I have done a few training runs in hot weather but as we don’t get many really hot days up north I’m used to running in much cooler temperatures. As it was so hot, I didn’t enjoy it as much as I wanted to. I felt like I couldn’t really take in the amazing sights because I was struggling so much to keep myself going!
There were soooo many times where I was tempted to stop but I didn’t. I just keep thinking of the scoliosis charity and all those amazing people who had sponsored me and I didn’t want to let them, or myself down.
So I didn’t stop once, I kept going and all the way round I was just thinking – when will this end?! It was pure torture!! Most of the runners running near me were visibly struggling and there were so many who had to stop and walk.
Despite this though, the route itself was a great route, past all the main sights and there were lots of cheering crowds to keep us going! The highlight was probably running over Westminster bridge, as not only were the views awesome, I knew we were near the end!!
I definitely ran slower than I could have done in parts due to the heat. When I approached the finish line I had literally no energy to sprint like I usually do and just kept at my steady pace.
After the race
I collapsed in a heap!
Not quite… I found a place to sit down and catch my breath and wipe myself down (yuk!) After I recovered, I checked my Strava and it appeared my average pace was similar to that of the Manchester run, so despite the heat I wasn’t going as slowly as I thought!
In the end, I managed to complete it in exactly 1 hour, which is slightly slower than my previous 10K races (PB is 57.27) but not bad considering how I felt.
I was a bit disappointed as I was hoping to get a new PB given all the training I’ve done but I guess the elements were against me.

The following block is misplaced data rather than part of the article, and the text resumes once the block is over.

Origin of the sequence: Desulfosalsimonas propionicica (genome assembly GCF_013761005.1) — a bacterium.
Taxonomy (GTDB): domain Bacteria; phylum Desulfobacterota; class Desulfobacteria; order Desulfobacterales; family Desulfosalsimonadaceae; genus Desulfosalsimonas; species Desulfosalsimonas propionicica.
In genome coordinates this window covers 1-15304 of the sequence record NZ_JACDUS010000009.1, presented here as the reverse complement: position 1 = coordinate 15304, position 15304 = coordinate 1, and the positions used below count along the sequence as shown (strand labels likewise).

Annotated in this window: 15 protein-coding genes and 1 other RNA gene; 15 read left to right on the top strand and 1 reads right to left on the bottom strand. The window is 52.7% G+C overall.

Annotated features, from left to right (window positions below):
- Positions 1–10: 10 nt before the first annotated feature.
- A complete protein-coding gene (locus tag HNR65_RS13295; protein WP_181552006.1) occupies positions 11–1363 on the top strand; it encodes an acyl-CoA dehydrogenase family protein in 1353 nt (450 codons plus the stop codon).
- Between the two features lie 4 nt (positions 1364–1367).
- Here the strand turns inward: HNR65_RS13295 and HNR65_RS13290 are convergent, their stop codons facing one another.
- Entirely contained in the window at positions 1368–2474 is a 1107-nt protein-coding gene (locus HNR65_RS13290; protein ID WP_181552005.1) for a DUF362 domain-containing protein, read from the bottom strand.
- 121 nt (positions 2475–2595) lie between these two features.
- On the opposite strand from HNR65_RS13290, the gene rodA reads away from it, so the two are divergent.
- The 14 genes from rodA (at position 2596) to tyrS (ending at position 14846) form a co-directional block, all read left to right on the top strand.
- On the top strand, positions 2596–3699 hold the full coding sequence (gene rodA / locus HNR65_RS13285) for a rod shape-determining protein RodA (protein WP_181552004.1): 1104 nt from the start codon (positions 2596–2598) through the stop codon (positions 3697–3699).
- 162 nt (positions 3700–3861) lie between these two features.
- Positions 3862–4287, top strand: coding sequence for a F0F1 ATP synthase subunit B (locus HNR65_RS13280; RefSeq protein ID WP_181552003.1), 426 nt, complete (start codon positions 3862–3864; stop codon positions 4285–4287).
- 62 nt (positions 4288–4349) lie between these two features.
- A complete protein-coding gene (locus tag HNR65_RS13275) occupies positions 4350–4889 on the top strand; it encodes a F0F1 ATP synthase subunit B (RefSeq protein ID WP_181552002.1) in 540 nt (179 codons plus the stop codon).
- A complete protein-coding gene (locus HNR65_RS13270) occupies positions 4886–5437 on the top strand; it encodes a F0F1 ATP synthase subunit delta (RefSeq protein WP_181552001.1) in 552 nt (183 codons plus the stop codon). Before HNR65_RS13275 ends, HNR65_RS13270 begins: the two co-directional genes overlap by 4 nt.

At the end of the day, I know I can do 10K faster but it’s not about speed. I’m just proud that I finished it, I didn’t stop and that I raised money for the Scoliosis Campaign Fund, which is what I set out to do. When it comes to it, this is all that matters.
I even managed to meet up briefly with some of the other scoliosis runners who are all amazing and inspirational! It was great to meet others with scoliosis as I had actually never met anyone else in “real life” with scoliosis before.
Overall, I had a great day even though the run was tough. Plus, the medal and finishers pack is awesome (yes, that is a tin of baked beans..!)
Thank you to everyone who has sponsored me so far, it means so much to me!
My sponsor page will be accepting donations until November, as my next challenge for the Scoliosis Campaign Fund will be trekking the Great Wall of China in October (post coming soon).
If you have scoliosis or know someone with scoliosis please consider sponsoring me to help the Scoliosis Campaign Fund.
The Scoliosis Campaign Fund raises money to support people with scoliosis and their families, and fund research into finding the causes of scoliosis and treatments to improve quality of life for patients. They are only a small charity so every penny really does mean everything.
Thanks for reading 🙂